The story of how Bob Law found running, used running to lose weight, and now uses running to help others who are less fortunate.
I am a late bloomer to running. I started running at age 42 after being overweight for most of my life.
This is my story.
I’m Bob Law, a runner with TrainwithMarc. Marc and I have been working together since May of 2019.
Bob’s story on #TrainwithMarc’s blog: from overweight to ultramarathon runner. How Bob uses running to impact others’ lives.Tweet
Background on Bob
15 years ago, I made some lifestyle changes, including adding running and I’ve lost 120 pounds and kept off the weight ever since. Since 2012, running has become my new healthy habit and I ran my first marathon in Philly in 2014. Since then, I have run over 20 marathons and ultramarathons, and I dedicate my miles to a little girl named Annie who is my “I Run for Buddy” (more info at the link provided). Annie and her family live in Ohio and Annie has brittle bone disease or OI (Osteogenesis Imperfecta). I have done some charity fundraising for Annie with my running, including 12 Marathons in 12 Months for Annie in 2016-2017. My current fundraiser is underway – I’m running my first long ultra-marathon – a 120-mile race in January 2020.
Bob’s Running Goals
How do you run 120 miles, do you ask? Well, I don’t quite have the answer to that one yet, as my longest run to date is 52 miles. But stay tuned, as I am running my first 24-hour event on November 9-10 with a goal of running through the night and surpassing the 52-mile distance.
Once I decided to sign up for the Wild Florida 120 miler, I knew something had to change with my training plan and that I needed help. That is where Marc Pelerin came in. I had seen Marc’s posts on Facebook and was quite impressed with the information he provided. I knew that a mix of online coaching and some face-to-face training would work for me. I started working with Marc at the end of May 2019 and immediately saw a change in my running style, thanks to Marc’s analysis of my gait.
Marc is very easy to work with and provides a customized training plan for me and works in my race schedule as well, which by my own admission has been a bit overzealous the past few months. Specifically, Marc is helping me strengthen my weak glute muscles and incorporate more cross-training and strength training than I have done on my own. Marc also provides great workout resources – links in your customized Google sheet made just for you. It is a great way to be accountable, and Marc also provides an email check-in to see how I am doing as well.
I am now deep into my racing schedule, as I was blessed to run both the Chicago Marathon and the Marine Corps Marathon in the month of October. In November, I will run the NJ Trail Series One Day at the Fair, and then the Philly Marathon.
My race plan for Chicago was to go after my personal record (PR) of 3:46:04 which was at the Pittsburgh Marathon back in May 2016. I felt super-prepared thanks to Marc, and I had an incredible first 20 miles and felt like I was flying along very easily as the weather was perfect. Unfortunately, I started cramping and my last 10k was much slower than I had hoped, ending up with a 3:49:33. One thing I love about running is that I can learn from each experience and try something new next time. After discussing my Chicago race with Marc, I knew that I had gone out too fast for the first 20 miles, and needed to slow my pace to have more in the tank for the last 10k push – easier said than done, however.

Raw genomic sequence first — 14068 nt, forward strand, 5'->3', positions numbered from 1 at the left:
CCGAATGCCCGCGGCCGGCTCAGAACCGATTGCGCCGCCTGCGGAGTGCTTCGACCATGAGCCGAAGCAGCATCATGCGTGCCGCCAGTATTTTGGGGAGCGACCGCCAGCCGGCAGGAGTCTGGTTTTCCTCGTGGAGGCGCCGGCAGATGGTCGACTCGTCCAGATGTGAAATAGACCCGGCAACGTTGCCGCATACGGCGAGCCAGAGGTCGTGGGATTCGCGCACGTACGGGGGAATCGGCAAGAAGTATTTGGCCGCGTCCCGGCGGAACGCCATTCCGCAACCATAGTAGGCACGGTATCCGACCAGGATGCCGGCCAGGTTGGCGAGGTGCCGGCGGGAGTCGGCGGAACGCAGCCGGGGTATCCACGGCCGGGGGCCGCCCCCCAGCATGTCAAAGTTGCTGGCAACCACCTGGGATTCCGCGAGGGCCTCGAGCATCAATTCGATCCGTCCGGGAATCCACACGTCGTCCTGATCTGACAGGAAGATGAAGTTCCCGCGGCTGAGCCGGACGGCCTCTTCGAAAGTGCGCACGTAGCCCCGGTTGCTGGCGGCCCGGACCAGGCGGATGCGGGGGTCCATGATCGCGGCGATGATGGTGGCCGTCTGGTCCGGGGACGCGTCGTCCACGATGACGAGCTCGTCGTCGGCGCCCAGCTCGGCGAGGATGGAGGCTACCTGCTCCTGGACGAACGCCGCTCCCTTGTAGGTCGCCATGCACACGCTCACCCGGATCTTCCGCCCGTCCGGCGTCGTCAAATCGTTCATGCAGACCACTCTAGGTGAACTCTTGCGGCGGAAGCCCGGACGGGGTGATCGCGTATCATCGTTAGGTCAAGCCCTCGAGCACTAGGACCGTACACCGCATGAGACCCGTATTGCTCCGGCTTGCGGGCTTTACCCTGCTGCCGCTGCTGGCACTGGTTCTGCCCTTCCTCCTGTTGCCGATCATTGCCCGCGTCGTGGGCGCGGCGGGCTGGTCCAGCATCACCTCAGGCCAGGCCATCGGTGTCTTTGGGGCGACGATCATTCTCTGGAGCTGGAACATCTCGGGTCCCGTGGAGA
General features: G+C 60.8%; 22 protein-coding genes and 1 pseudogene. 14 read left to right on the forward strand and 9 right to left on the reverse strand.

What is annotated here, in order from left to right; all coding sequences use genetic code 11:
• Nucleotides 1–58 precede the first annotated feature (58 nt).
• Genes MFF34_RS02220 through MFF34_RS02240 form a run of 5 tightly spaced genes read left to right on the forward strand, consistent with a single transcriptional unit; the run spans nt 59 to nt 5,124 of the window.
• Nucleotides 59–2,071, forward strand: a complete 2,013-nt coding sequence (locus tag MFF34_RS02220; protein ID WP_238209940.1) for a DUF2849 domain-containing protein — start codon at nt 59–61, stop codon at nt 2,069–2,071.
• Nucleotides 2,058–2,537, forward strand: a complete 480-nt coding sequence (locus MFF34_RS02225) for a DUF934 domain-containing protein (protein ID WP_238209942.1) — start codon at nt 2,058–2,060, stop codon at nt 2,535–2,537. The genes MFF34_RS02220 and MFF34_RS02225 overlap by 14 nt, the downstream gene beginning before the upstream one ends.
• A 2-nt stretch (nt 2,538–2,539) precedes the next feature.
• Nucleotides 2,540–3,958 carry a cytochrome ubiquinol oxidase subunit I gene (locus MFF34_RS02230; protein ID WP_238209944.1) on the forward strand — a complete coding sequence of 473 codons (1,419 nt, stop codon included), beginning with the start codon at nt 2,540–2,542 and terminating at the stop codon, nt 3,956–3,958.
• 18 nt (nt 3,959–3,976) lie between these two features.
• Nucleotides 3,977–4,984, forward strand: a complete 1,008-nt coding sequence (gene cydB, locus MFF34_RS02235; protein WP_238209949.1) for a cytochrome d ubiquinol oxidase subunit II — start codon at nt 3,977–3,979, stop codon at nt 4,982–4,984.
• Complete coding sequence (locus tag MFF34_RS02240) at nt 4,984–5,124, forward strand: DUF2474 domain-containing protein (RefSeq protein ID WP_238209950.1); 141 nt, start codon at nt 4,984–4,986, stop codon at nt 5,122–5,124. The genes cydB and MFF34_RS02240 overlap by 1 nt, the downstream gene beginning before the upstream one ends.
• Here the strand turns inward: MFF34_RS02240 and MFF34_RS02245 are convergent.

Marine Corps Marathon
I started the Marine Corps Marathon with that plan in mind and was executing it very well for the first half marathon, slowing my pace by a full 5 minutes. Unfortunately, late in the race my legs were not happy with only 2 weeks rest from the Chicago Marathon and did not want to cooperate with my request to speed up at mile 20! I ended up with a time of 4:06:42 but was not disappointed in the least. The weather was pouring rain for most of the race. I was feeling like a kid playing in the puddles and sticking out my tongue and catching the rain as I ran! I was also present throughout the race and took in the fabulous sights of Washington DC.
My favorite parts of the race were the Blue Mile at mile 12, where placards are displayed of those Marines who died in action, as well as shaking hands with the Marines at the end of the race thanking them for their service. There is nothing like a Marine putting a medal around your neck at the finish line!
There will be future opportunities for time and distance PRs, but what is more important is for me to enjoy each run – both the training runs and races, as I do this for enjoyment and not for records. I can run for those who can’t race on their own, like Annie. I also run with a local chapter of Ainsley’s Angels, where I have had the privilege of pushing a disabled angel rider in various races. There is nothing that compares to this feeling of inclusion, and I welcome you to join us in that experience. While my goals include a 100 miler right now, my super-duper goal is to push my running buddy Annie in a race with Ainsley’s Angels. Please consider joining the Irun4 community and get matched with a running buddy (a disabled child or their sibling) and also join the Ainsley’s Angels community too, where Inclusion Wins! #IRun4Annie